J. Akshobhya, Mysore

    Civil disobedience, satyagraha and fasting were the ways through which Gandhi achieved his goals, including India’s independence. In a letter to Gandhi in 1931, Einstein expressed his great admiration for his methods, which showed it was possible to succeed without violence even against those who have not discarded the method of violence. Later, in 1950, Einstein praised Gandhi, saying his views were the most enlightened of all the political men of our time. Gandhi and his ways will always be relevant. In fact, they are even more relevant in the present scenario. In 1946, when over-enthusiastic patriots insisted that people they met on the street should shout Jai Hind, Gandhi had said: “Inasmuch as a single person is compelled to shout Jai Hind or any other popular slogan, a nail is driven into the coffin of Swaraj, in terms of the dumb millions of India.” It was his ability to deal with dissent that made a Mahatma of him. Gandhi’s dissenters were famous people and their dissent was mainly with his political or ideological stand on particular matters. However, his son Harilal’s letter to him (A Son’s Jeremiad) was virtually a chargesheet against Gandhi, which threw light on quite a different aspect of the Mahatma’s life—dissent and deep differences within his own family.

    M. Joshy, On E-Mail

  • Oct 28, 2019

    This refers to A Great Dissenter Throws Light (October 7) by Douglas Allen. The philosophy of truth, non-violence and brotherhood preached by Gandhi ­is relevant even today. The freedom we enjoy in a ­democracy is invaluable, but it also demands a great ­measure of discipline and ­humility from us. Gandhi valued democracy, but knew it could be abused. He also knew this could be mitigated only if acquisition of authority by a few were ­balanced by the development of everyone’s ­capacity to resist the abuse of ­authority. This could be achieved only by ­educating the masses about their power to regulate and control authority. However, contrary to the inclusive, people-­centred and non-aggrandising nationalism that drove our anti-­colonial struggle until 1947, the prevailing concept of nationalism in India is based on the European ­paradigm of nation-state—a form of supreme ­authority standing above all other collectives formed by communities in the course of ­social life. This supremacy often demands the identification of ­‘enemies within’ as a powerful means for rallying people across the country behind the State. The ­philosophy Gandhi lived and propagated is an antidote to this toxic nationalism. No wonder Albert Einstein, who called nationalism an “infantile disease”, said of Gandhi that “generations to come will scarce believe that such a one as this ever in flesh and blood walked upon this earth”. If we imbibe Gandhi’s ideas of peaceful ­co-existence and unflinching ­commitment to democracy, it will be a real tribute to the messiah of peace and one of the greatest figures of Indian history.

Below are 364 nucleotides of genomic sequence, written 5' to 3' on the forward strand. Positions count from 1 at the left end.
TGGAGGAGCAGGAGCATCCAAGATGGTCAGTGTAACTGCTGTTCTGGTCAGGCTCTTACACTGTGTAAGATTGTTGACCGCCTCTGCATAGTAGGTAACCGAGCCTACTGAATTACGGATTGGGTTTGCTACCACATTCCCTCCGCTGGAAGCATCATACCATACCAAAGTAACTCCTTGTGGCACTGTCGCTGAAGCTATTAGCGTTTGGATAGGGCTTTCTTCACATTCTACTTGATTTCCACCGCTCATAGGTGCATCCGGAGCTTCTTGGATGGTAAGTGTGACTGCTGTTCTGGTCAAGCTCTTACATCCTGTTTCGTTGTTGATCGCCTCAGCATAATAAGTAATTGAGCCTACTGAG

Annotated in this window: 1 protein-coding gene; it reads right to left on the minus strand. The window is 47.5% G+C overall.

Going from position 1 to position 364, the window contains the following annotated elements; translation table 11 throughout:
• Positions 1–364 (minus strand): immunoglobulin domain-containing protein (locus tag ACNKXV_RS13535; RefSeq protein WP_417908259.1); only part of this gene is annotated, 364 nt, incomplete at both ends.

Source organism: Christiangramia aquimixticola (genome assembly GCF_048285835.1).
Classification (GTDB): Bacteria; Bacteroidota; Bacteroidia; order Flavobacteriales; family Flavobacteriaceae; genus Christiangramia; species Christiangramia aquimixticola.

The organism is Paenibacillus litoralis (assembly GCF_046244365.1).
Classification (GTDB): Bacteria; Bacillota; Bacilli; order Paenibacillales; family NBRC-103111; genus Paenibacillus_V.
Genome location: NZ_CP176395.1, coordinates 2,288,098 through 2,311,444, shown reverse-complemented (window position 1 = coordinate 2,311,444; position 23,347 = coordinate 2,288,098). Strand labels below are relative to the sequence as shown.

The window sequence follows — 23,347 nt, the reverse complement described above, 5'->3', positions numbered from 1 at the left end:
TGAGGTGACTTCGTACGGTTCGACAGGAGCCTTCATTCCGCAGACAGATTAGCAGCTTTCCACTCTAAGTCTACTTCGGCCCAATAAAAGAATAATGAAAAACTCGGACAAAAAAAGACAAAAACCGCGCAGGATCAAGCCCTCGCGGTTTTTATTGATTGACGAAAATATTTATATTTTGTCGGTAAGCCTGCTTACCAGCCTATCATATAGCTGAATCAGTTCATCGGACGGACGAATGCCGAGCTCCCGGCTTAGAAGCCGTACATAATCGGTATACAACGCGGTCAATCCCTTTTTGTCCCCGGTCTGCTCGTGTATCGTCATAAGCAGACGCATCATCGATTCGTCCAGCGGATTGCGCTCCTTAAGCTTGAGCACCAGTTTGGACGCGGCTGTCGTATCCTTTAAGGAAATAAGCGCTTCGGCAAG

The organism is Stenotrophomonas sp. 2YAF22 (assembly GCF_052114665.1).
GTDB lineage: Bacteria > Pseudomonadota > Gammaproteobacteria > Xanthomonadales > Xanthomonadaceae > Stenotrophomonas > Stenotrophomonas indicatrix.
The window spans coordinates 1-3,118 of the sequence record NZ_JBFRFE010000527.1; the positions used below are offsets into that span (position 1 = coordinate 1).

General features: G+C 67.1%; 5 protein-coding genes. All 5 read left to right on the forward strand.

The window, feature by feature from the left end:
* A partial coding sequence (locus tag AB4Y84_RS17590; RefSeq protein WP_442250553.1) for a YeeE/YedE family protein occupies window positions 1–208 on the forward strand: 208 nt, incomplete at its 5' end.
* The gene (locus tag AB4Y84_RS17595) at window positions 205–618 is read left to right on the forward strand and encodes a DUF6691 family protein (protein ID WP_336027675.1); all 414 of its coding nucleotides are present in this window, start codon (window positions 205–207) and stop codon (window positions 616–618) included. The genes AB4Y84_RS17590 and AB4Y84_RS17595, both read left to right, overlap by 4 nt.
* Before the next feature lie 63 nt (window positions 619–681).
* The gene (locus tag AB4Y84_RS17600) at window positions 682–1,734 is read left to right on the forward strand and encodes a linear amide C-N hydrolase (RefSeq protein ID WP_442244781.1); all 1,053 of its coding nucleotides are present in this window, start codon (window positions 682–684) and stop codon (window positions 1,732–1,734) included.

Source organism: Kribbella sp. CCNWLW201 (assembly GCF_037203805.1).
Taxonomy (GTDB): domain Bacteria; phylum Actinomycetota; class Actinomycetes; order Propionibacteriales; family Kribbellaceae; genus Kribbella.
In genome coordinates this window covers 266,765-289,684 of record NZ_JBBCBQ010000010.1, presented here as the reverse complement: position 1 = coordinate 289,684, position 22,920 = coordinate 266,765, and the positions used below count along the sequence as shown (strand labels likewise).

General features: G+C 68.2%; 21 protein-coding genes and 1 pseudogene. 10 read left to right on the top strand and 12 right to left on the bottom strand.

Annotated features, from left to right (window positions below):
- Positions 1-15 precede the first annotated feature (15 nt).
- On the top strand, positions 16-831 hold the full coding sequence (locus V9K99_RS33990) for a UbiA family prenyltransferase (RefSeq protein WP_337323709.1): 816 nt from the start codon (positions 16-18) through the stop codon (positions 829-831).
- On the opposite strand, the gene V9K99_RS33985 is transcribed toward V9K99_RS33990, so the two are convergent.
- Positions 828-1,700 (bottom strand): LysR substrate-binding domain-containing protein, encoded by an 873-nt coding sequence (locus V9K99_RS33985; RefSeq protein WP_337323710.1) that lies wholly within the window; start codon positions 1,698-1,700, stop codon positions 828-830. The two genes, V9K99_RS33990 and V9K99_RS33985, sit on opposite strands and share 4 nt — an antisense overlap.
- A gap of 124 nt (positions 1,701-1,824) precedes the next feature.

Jaideep Mittra, Varanasi

  • Oct 28, 2019

    One swallow does not make a summer (Numbers Don’t Tell the Story, October 7). Just because the economy is doing badly in a single quarter, it does not mean it is on a deepening trajectory of slowdown. The columnist points out that 5.3 per cent growth in Q4 of 2013-14 was immediately followed by 8 per cent in Q1 of 2014-15. It is equally fallacious to argue that overall industrial production has gone down and people’s purchasing power has declined. The production of cellphones went up 10 per cent in the last quarter. People have not stopped buying gold just because the price is up. In Q1 of 2013, during UPA rule, the GDP had plunged to a mere 4.31 per cent, inflation hit 15 per cent and fiscal deficit headed towards 5 per cent. But fiscal deficit during Q1 of 2019-20 has been contained within 4 per cent, inflation is low at 3.5 per cent. While the average GDP over the past five years has been 7 per cent, it had never touched that level during 2004-14. The production of automobiles has declined sharply not only in India, but throughout the world. Germany saw 0.1 per cent growth in the last quarter and Europe posted a dismal 0.5 per cent. Markets have thus been facing headwinds from both global and country-specific factors. However, the stock market is responding well to the Centre’s announcement of a massive tax break for industry.

    Kangayam R. Narasimhan, Chennai